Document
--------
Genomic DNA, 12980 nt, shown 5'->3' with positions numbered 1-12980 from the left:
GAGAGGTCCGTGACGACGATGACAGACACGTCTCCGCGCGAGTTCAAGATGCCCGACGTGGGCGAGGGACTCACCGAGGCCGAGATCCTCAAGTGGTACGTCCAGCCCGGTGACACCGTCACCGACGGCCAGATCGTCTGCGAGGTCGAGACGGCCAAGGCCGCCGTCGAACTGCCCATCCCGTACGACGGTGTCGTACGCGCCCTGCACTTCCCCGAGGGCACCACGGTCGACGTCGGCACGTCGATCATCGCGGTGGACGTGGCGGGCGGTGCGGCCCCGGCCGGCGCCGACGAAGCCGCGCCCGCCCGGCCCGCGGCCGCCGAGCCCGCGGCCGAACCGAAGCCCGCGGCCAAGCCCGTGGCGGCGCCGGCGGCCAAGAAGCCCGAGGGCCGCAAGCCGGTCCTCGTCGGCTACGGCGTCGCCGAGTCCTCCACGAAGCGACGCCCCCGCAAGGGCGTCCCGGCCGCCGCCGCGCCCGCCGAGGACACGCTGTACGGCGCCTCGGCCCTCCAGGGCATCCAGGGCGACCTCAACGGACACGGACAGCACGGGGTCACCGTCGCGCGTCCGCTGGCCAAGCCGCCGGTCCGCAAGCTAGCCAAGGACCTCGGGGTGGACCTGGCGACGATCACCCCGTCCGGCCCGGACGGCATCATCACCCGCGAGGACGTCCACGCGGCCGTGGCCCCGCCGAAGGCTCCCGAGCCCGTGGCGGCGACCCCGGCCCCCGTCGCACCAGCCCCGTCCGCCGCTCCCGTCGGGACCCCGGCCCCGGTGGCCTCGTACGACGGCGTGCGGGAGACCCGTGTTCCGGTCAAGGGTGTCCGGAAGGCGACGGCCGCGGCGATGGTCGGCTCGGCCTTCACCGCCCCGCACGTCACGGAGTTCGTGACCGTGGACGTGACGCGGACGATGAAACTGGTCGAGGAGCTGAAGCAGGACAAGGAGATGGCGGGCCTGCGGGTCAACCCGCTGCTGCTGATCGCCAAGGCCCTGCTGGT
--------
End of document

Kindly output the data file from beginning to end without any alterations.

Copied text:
Genomic DNA, 12980 nt, shown 5'->3' with positions numbered 1-12980 from the left:
GAGAGGTCCGTGACGACGATGACAGACACGTCTCCGCGCGAGTTCAAGATGCCCGACGTGGGCGAGGGACTCACCGAGGCCGAGATCCTCAAGTGGTACGTCCAGCCCGGTGACACCGTCACCGACGGCCAGATCGTCTGCGAGGTCGAGACGGCCAAGGCCGCCGTCGAACTGCCCATCCCGTACGACGGTGTCGTACGCGCCCTGCACTTCCCCGAGGGCACCACGGTCGACGTCGGCACGTCGATCATCGCGGTGGACGTGGCGGGCGGTGCGGCCCCGGCCGGCGCCGACGAAGCCGCGCCCGCCCGGCCCGCGGCCGCCGAGCCCGCGGCCGAACCGAAGCCCGCGGCCAAGCCCGTGGCGGCGCCGGCGGCCAAGAAGCCCGAGGGCCGCAAGCCGGTCCTCGTCGGCTACGGCGTCGCCGAGTCCTCCACGAAGCGACGCCCCCGCAAGGGCGTCCCGGCCGCCGCCGCGCCCGCCGAGGACACGCTGTACGGCGCCTCGGCCCTCCAGGGCATCCAGGGCGACCTCAACGGACACGGACAGCACGGGGTCACCGTCGCGCGTCCGCTGGCCAAGCCGCCGGTCCGCAAGCTAGCCAAGGACCTCGGGGTGGACCTGGCGACGATCACCCCGTCCGGCCCGGACGGCATCATCACCCGCGAGGACGTCCACGCGGCCGTGGCCCCGCCGAAGGCTCCCGAGCCCGTGGCGGCGACCCCGGCCCCCGTCGCACCAGCCCCGTCCGCCGCTCCCGTCGGGACCCCGGCCCCGGTGGCCTCGTACGACGGCGTGCGGGAGACCCGTGTTCCGGTCAAGGGTGTCCGGAAGGCGACGGCCGCGGCGATGGTCGGCTCGGCCTTCACCGCCCCGCACGTCACGGAGTTCGTGACCGTGGACGTGACGCGGACGATGAAACTGGTCGAGGAGCTGAAGCAGGACAAGGAGATGGCGGGCCTGCGGGTCAACCCGCTGCTGCTGATCGCCAAGGCCCTGCTGGT